Paper calls for wider spread of funding to support international audit and ethics standard-setters.
The Monitoring Group has published a new paper highlighting the importance of high-quality audits conducted in accordance with standards developed via an independent and inclusive international audit and ethics standard-setting structure.
The Monitoring Group is a group of international financial institutions and regulatory bodies responsible for the overall governance of the international audit and ethics standard-setting system, including periodic effectiveness reviews. In July 2020, it issued recommendations on strengthening the international audit and ethics standard-setting system.
The paper says academic research has demonstrated cost-reduction benefits for debt and equity issuers whose financial reporting is subject to high-quality independent audits, and that the benefits “far outweigh” the costs of operating the independent standard-setting structure.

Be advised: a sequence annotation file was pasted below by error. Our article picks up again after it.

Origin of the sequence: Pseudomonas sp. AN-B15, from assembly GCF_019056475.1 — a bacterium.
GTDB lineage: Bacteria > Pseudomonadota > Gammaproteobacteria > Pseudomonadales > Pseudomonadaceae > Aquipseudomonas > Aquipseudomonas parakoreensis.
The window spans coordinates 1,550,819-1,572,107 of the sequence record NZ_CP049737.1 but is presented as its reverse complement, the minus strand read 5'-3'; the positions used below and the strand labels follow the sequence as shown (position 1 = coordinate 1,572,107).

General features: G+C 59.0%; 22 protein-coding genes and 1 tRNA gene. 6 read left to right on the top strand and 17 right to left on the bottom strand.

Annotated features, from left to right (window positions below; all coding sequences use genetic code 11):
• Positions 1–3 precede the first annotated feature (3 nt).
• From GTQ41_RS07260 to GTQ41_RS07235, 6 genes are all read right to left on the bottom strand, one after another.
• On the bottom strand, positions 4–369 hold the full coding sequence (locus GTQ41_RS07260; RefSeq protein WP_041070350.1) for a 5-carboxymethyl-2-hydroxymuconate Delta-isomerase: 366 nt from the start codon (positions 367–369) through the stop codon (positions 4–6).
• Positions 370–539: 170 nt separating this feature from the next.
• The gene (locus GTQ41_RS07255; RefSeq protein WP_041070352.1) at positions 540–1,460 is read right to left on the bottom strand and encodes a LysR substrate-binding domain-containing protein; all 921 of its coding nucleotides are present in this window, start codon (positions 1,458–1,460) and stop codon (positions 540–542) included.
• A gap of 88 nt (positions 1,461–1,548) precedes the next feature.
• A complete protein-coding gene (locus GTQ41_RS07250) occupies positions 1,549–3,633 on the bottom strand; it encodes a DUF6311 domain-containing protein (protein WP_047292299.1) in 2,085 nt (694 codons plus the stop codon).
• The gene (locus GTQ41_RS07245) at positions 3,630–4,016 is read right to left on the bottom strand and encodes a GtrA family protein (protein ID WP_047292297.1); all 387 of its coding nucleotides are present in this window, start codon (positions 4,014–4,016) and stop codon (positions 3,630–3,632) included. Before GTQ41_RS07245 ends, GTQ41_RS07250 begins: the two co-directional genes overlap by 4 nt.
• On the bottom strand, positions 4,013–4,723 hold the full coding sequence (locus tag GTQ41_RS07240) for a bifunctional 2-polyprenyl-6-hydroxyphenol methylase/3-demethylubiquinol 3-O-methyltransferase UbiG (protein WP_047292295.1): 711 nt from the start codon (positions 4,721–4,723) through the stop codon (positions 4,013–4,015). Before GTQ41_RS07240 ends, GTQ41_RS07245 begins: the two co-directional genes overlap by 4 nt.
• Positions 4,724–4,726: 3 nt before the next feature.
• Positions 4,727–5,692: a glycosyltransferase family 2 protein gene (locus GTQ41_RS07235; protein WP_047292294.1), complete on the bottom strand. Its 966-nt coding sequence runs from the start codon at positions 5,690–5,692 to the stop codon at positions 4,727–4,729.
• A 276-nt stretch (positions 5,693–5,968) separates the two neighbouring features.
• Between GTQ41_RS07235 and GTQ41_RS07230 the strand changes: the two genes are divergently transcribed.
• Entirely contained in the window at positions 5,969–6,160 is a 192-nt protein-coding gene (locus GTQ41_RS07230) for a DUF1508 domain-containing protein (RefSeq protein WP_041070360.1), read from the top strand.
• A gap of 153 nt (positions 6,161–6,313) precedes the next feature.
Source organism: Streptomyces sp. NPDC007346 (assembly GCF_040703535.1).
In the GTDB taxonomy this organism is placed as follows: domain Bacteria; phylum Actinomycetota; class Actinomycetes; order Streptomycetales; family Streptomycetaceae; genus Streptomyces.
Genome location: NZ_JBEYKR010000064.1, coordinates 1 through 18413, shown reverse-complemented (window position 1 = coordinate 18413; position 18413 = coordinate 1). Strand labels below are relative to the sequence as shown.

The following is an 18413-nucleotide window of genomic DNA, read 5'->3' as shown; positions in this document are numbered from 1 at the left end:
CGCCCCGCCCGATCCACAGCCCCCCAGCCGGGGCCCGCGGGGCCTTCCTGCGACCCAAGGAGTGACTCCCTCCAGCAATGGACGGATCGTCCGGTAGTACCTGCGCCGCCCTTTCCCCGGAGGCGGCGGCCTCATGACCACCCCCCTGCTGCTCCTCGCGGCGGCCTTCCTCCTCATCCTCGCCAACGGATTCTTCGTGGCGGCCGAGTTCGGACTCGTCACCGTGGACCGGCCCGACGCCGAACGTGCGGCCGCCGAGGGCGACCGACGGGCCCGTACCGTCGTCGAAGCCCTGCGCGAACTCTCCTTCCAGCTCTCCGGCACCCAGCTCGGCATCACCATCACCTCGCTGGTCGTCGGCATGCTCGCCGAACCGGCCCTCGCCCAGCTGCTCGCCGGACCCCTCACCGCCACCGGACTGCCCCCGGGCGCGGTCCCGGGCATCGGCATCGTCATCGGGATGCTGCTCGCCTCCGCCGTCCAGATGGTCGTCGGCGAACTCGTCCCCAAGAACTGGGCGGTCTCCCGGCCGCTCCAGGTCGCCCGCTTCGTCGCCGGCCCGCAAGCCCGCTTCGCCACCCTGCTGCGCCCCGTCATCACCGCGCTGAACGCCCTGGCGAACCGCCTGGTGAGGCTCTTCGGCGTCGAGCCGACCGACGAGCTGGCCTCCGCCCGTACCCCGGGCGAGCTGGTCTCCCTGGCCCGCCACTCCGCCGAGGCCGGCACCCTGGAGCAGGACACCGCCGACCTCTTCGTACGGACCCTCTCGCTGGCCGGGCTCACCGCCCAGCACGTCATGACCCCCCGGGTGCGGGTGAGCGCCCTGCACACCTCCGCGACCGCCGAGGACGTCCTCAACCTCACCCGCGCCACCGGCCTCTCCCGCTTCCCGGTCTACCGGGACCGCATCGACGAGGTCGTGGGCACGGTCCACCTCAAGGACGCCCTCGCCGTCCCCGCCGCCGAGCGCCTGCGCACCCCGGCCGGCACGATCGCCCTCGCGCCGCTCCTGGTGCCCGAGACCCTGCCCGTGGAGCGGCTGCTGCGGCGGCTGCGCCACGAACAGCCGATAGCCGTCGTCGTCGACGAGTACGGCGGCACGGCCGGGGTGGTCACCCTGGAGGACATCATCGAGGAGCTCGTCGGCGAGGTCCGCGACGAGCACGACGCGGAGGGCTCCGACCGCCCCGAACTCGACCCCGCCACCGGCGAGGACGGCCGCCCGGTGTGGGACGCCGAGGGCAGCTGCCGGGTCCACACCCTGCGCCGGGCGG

While steps have already been taken to implement the Monitoring Group’s recommendations, thereby improving the independence of the international audit and ethics standard-setting structure, the report highlights the need to maintain these improvements through a “sustainable long-term multistakeholder funding mechanism” that supports the independence of the standard-setting structure.
“It is in the public interest that all stakeholders in the financial reporting ecosystem who benefit from a single set of high-quality international auditing and ethics standards contribute to support long-term financial stability of the standard-setting system,” the report says.
The paper calls for the introduction of a stable funding model that includes financial commitments from a more diverse set of stakeholders to support the work of international audit and ethics standard-setters – including investors, regulators, stock exchanges, national standard-setters and auditors.
To date, the work of international standard-setters IAASB (International Auditing and Assurance Standards Board), IESBA (International Ethics Standards Board for Accountants) and PIOB (Public Interest Oversight Board) has primarily relied on funding from the accountancy profession.